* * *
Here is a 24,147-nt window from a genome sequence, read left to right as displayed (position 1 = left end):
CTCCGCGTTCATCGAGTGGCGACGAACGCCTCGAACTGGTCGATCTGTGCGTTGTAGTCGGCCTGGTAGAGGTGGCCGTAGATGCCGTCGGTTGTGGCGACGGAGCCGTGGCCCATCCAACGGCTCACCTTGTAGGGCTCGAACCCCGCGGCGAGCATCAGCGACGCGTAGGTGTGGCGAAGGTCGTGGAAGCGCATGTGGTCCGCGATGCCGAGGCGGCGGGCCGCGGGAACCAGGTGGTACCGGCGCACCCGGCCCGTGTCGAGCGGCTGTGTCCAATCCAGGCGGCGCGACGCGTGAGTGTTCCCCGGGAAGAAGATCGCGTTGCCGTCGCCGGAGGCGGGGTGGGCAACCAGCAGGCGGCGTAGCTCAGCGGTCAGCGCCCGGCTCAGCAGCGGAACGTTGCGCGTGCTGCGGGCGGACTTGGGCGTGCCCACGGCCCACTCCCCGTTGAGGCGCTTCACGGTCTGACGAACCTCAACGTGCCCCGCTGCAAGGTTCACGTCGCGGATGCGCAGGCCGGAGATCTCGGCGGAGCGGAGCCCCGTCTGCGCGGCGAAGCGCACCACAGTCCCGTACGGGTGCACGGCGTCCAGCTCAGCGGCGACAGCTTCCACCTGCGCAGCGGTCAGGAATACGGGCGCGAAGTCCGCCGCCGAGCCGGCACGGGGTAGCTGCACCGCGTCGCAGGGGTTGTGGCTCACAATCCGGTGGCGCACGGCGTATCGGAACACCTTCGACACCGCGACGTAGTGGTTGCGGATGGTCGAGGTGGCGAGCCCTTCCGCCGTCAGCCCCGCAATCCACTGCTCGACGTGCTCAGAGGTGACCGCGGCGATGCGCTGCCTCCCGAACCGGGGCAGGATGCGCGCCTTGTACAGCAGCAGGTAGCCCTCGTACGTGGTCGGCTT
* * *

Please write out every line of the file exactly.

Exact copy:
Here is a 24,147-nt window from a genome sequence, read left to right as displayed (position 1 = left end):
CTCCGCGTTCATCGAGTGGCGACGAACGCCTCGAACTGGTCGATCTGTGCGTTGTAGTCGGCCTGGTAGAGGTGGCCGTAGATGCCGTCGGTTGTGGCGACGGAGCCGTGGCCCATCCAACGGCTCACCTTGTAGGGCTCGAACCCCGCGGCGAGCATCAGCGACGCGTAGGTGTGGCGAAGGTCGTGGAAGCGCATGTGGTCCGCGATGCCGAGGCGGCGGGCCGCGGGAACCAGGTGGTACCGGCGCACCCGGCCCGTGTCGAGCGGCTGTGTCCAATCCAGGCGGCGCGACGCGTGAGTGTTCCCCGGGAAGAAGATCGCGTTGCCGTCGCCGGAGGCGGGGTGGGCAACCAGCAGGCGGCGTAGCTCAGCGGTCAGCGCCCGGCTCAGCAGCGGAACGTTGCGCGTGCTGCGGGCGGACTTGGGCGTGCCCACGGCCCACTCCCCGTTGAGGCGCTTCACGGTCTGACGAACCTCAACGTGCCCCGCTGCAAGGTTCACGTCGCGGATGCGCAGGCCGGAGATCTCGGCGGAGCGGAGCCCCGTCTGCGCGGCGAAGCGCACCACAGTCCCGTACGGGTGCACGGCGTCCAGCTCAGCGGCGACAGCTTCCACCTGCGCAGCGGTCAGGAATACGGGCGCGAAGTCCGCCGCCGAGCCGGCACGGGGTAGCTGCACCGCGTCGCAGGGGTTGTGGCTCACAATCCGGTGGCGCACGGCGTATCGGAACACCTTCGACACCGCGACGTAGTGGTTGCGGATGGTCGAGGTGGCGAGCCCTTCCGCCGTCAGCCCCGCAATCCACTGCTCGACGTGCTCAGAGGTGACCGCGGCGATGCGCTGCCTCCCGAACCGGGGCAGGATGCGCGCCTTGTACAGCAGCAGGTAGCCCTCGTACGTGGTCGGCTT